Not everything in the world is about sex and politics. That message may take the New York Times a few more homilies and interviews with Pope Francis to understand.
The Catholic Church – or at least those preachers and teachers who are outspoken on matters concerning human sexuality, especially when catechetical discussions are turned into clashes in the public square for political or cultural reasons – is often accused of being obsessed with sex. But the obsession might just be the media’s.
Consider, for instance the wide-ranging interview given by Pope Francis that has just been published in several Jesuit publications, including America magazine here in the United States. It is over 10,000 words. A few paragraphs involve homosexuality and abortion. And yet homosexuality and abortion were what the New York Times chose to lead their news report on the interview with.
The interview is Pope Francis’s first extensive public conversation since becoming pope about his own vocational call to serve God – for example, we are told that Jorge Mario Bergoglio considered joining the Dominicans, and why he needs the discipline of the religious life. He further explains why he as pope has chosen to live at the Vatican’s guest house: His desire for community. (He explains that the papal apartment is not luxurious, but it is isolated.)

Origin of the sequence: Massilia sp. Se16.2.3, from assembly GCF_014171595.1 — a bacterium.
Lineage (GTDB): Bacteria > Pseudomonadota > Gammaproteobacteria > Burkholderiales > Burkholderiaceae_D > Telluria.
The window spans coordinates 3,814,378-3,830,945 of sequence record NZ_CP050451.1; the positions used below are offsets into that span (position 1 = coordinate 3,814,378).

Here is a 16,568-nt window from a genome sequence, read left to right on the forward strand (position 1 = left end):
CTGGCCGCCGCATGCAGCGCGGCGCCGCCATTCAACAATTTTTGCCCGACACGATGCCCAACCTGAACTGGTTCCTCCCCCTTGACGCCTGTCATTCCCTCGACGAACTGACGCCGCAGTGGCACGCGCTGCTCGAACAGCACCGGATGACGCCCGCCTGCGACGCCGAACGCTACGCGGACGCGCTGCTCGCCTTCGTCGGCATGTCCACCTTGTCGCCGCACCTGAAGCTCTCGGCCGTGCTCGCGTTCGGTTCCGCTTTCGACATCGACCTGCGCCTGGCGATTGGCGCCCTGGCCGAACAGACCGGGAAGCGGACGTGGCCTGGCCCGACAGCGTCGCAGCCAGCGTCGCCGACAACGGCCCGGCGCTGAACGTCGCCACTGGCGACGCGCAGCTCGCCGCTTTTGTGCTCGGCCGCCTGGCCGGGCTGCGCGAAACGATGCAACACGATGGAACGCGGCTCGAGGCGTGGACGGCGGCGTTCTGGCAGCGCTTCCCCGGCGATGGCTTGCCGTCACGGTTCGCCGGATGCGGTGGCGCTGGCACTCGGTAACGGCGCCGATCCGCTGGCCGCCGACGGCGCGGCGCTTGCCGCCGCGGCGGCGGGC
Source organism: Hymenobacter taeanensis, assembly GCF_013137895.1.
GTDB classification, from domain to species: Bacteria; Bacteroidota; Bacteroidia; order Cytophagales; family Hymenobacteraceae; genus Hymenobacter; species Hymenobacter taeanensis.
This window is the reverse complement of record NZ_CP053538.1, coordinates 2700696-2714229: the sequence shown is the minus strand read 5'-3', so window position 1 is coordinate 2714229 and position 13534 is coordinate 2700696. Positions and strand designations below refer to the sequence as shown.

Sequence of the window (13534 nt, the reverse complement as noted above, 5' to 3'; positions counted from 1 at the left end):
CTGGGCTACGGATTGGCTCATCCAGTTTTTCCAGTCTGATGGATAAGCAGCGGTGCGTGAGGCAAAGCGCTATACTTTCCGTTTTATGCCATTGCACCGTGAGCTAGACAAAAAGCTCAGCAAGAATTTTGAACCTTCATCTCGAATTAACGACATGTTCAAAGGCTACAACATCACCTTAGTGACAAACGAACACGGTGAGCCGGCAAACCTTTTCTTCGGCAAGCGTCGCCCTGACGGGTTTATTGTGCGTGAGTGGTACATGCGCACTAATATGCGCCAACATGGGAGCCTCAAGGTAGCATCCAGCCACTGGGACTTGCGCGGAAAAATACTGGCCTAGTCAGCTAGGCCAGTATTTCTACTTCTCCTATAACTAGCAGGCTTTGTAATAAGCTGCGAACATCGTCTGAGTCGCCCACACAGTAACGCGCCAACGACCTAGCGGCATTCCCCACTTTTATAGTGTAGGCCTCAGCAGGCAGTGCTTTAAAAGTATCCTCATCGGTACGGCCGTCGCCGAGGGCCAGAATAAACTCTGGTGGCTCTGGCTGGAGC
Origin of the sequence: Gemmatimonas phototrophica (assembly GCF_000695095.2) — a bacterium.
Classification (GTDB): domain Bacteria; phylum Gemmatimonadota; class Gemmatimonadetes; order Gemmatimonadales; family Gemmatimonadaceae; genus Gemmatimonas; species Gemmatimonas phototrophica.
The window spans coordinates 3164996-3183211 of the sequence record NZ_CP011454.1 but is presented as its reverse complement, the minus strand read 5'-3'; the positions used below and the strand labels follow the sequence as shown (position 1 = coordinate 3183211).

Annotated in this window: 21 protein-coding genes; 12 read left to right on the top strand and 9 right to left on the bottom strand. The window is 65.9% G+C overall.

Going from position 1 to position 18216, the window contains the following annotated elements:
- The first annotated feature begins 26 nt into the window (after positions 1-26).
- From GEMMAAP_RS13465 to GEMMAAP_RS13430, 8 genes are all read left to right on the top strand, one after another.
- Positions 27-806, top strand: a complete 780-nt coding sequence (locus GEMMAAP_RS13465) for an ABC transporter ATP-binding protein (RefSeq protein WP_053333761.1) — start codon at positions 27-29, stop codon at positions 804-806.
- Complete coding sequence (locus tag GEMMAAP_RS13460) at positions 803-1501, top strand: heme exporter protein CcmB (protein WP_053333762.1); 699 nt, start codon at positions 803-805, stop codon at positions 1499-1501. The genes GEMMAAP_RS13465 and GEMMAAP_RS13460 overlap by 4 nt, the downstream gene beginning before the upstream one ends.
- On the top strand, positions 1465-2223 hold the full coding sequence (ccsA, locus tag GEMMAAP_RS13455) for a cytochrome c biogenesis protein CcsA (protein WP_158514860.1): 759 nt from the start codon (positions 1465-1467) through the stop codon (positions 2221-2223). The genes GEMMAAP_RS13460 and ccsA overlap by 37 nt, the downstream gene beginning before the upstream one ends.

The interview gives some context to his daily pleas to the faithful and, as we saw in his letter to the G-20 and four-hour prayer vigil for peace earlier this month, to every man and woman in the world. It is reintroducing what some refer to as the project of the New Evangelization, and with the most inviting, non-jargony language.
The pope is challenging us all to see what Christ wants for us and our brothers and sisters, each one of them.
Francis talks about the Church as a “field hospital after battle.” He talks about the need for the church “to heal wounds and to warm the hearts of the faithful.” He says: “It is useless to ask a seriously injured person if he has high cholesterol and about the level of his blood sugars! You have to heal his wounds. Then we can talk about everything else. Heal the wounds, heal the wounds.... And you have to start from the ground up.”
Many people are interpretating this interview -- along with the interview the pope gave on his plane ride back to Rome from Rio after praying with some three million youth in Brazil -- as the pope hitting “reset.”
The metaphor works.
The Church is always called to renewal; we hit reboot, so to speak, when we pray at night and go to sleep, and wake up to prayer, exercise, coffee, whatever our routine is. We move forward, encountering the circumstances of the hour. The Christian does this with God, aware of his presence. That is what the pope is telling us.